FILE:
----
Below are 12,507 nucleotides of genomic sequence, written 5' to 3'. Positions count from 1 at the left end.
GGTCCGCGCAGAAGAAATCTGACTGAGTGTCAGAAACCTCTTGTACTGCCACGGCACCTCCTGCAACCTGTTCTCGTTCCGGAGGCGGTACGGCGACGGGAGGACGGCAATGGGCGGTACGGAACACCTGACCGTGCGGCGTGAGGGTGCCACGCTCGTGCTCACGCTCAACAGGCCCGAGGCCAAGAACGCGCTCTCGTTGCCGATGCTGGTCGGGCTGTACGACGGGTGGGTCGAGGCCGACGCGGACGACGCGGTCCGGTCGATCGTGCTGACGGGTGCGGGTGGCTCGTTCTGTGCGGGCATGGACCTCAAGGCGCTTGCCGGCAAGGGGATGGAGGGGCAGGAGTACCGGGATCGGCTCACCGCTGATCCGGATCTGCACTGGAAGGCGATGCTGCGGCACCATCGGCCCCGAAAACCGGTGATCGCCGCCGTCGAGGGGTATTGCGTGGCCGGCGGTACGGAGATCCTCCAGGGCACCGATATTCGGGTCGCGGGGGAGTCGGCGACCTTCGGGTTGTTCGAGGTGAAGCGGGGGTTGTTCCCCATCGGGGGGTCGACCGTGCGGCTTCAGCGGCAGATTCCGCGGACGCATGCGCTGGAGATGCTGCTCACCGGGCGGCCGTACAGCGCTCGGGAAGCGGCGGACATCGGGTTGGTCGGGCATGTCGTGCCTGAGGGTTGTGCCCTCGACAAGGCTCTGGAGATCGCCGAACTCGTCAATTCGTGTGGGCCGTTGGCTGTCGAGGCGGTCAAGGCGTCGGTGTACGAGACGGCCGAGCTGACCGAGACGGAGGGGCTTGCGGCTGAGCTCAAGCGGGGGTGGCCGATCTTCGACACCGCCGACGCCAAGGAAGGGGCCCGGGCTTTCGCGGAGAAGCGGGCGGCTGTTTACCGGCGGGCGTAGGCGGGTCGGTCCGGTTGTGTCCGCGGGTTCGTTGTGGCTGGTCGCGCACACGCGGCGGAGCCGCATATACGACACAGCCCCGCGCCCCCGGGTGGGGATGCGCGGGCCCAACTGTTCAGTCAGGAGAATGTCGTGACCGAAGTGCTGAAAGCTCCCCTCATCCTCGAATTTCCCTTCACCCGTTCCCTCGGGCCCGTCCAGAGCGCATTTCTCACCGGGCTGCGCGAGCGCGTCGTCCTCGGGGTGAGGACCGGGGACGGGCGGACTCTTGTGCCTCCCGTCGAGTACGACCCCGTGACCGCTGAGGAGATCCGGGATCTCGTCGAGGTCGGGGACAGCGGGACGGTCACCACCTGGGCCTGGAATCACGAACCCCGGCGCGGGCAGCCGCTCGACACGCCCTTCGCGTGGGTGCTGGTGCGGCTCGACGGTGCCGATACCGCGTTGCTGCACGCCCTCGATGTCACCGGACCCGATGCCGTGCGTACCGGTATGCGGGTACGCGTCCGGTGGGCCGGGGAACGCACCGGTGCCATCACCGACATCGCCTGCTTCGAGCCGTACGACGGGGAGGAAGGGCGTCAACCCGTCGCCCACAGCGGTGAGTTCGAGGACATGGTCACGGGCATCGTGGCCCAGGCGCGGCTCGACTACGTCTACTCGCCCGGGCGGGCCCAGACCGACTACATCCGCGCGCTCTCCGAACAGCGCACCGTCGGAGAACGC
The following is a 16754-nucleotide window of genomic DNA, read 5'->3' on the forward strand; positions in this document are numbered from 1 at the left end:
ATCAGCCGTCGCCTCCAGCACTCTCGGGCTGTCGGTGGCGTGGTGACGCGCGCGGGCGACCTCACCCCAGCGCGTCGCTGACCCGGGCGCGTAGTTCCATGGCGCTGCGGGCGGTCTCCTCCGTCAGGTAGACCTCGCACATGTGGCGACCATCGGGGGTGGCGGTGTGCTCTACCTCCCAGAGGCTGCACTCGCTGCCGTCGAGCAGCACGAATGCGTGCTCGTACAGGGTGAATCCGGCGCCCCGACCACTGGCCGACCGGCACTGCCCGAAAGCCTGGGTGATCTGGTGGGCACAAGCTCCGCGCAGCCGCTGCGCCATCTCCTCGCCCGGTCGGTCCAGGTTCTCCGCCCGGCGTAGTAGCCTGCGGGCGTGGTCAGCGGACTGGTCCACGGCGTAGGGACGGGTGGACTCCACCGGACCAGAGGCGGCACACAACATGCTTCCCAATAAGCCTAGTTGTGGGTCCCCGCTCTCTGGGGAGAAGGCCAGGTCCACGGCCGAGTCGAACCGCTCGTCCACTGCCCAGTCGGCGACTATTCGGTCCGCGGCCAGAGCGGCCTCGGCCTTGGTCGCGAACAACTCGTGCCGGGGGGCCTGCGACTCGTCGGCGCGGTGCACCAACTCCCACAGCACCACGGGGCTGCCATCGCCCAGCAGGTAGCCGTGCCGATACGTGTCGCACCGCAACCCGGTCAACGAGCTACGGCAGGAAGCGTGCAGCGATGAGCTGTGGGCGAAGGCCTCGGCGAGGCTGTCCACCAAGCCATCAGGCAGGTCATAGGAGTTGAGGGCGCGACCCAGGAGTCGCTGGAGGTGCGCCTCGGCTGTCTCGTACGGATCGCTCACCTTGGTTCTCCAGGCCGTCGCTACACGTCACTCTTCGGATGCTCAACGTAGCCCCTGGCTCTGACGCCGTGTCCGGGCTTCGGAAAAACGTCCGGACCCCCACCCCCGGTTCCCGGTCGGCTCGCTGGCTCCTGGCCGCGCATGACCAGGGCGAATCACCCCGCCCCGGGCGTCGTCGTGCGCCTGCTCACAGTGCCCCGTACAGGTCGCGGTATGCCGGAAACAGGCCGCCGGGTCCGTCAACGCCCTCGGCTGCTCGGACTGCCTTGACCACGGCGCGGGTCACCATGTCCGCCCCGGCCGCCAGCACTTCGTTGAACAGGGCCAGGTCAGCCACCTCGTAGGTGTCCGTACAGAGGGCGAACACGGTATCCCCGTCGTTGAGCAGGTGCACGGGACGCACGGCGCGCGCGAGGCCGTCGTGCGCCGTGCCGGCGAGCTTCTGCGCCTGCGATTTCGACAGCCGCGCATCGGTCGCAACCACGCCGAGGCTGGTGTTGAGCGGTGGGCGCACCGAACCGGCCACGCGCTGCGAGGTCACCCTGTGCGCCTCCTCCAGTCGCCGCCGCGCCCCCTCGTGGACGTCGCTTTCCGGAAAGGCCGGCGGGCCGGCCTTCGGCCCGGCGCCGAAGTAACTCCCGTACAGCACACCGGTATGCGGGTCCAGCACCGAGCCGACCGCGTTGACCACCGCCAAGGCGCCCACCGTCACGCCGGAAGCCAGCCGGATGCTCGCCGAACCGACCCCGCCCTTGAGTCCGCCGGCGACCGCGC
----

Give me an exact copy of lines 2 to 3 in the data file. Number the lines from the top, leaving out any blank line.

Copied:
GGTCCGCGCAGAAGAAATCTGACTGAGTGTCAGAAACCTCTTGTACTGCCACGGCACCTCCTGCAACCTGTTCTCGTTCCGGAGGCGGTACGGCGACGGGAGGACGGCAATGGGCGGTACGGAACACCTGACCGTGCGGCGTGAGGGTGCCACGCTCGTGCTCACGCTCAACAGGCCCGAGGCCAAGAACGCGCTCTCGTTGCCGATGCTGGTCGGGCTGTACGACGGGTGGGTCGAGGCCGACGCGGACGACGCGGTCCGGTCGATCGTGCTGACGGGTGCGGGTGGCTCGTTCTGTGCGGGCATGGACCTCAAGGCGCTTGCCGGCAAGGGGATGGAGGGGCAGGAGTACCGGGATCGGCTCACCGCTGATCCGGATCTGCACTGGAAGGCGATGCTGCGGCACCATCGGCCCCGAAAACCGGTGATCGCCGCCGTCGAGGGGTATTGCGTGGCCGGCGGTACGGAGATCCTCCAGGGCACCGATATTCGGGTCGCGGGGGAGTCGGCGACCTTCGGGTTGTTCGAGGTGAAGCGGGGGTTGTTCCCCATCGGGGGGTCGACCGTGCGGCTTCAGCGGCAGATTCCGCGGACGCATGCGCTGGAGATGCTGCTCACCGGGCGGCCGTACAGCGCTCGGGAAGCGGCGGACATCGGGTTGGTCGGGCATGTCGTGCCTGAGGGTTGTGCCCTCGACAAGGCTCTGGAGATCGCCGAACTCGTCAATTCGTGTGGGCCGTTGGCTGTCGAGGCGGTCAAGGCGTCGGTGTACGAGACGGCCGAGCTGACCGAGACGGAGGGGCTTGCGGCTGAGCTCAAGCGGGGGTGGCCGATCTTCGACACCGCCGACGCCAAGGAAGGGGCCCGGGCTTTCGCGGAGAAGCGGGCGGCTGTTTACCGGCGGGCGTAGGCGGGTCGGTCCGGTTGTGTCCGCGGGTTCGTTGTGGCTGGTCGCGCACACGCGGCGGAGCCGCATATACGACACAGCCCCGCGCCCCCGGGTGGGGATGCGCGGGCCCAACTGTTCAGTCAGGAGAATGTCGTGACCGAAGTGCTGAAAGCTCCCCTCATCCTCGAATTTCCCTTCACCCGTTCCCTCGGGCCCGTCCAGAGCGCATTTCTCACCGGGCTGCGCGAGCGCGTCGTCCTCGGGGTGAGGACCGGGGACGGGCGGACTCTTGTGCCTCCCGTCGAGTACGACCCCGTGACCGCTGAGGAGATCCGGGATCTCGTCGAGGTCGGGGACAGCGGGACGGTCACCACCTGGGCCTGGAATCACGAACCCCGGCGCGGGCAGCCGCTCGACACGCCCTTCGCGTGGGTGCTGGTGCGGCTCGACGGTGCCGATACCGCGTTGCTGCACGCCCTCGATGTCACCGGACCCGATGCCGTGCGTACCGGTATGCGGGTACGCGTCCGGTGGGCCGGGGAACGCACCGGTGCCATCACCGACATCGCCTGCTTCGAGCCGTACGACGGGGAGGAAGGGCGTCAACCCGTCGCCCACAGCGGTGAGTTCGAGGACATGGTCACGGGCATCGTGGCCCAGGCGCGGCTCGACTACGTCTACTCGCCCGGGCGGGCCCAGACCGACTACATCCGCGCGCTCTCCGAACAGCGCACCGTCGGAGAACGC
The following is a 16754-nucleotide window of genomic DNA, read 5'->3' on the forward strand; positions in this document are numbered from 1 at the left end: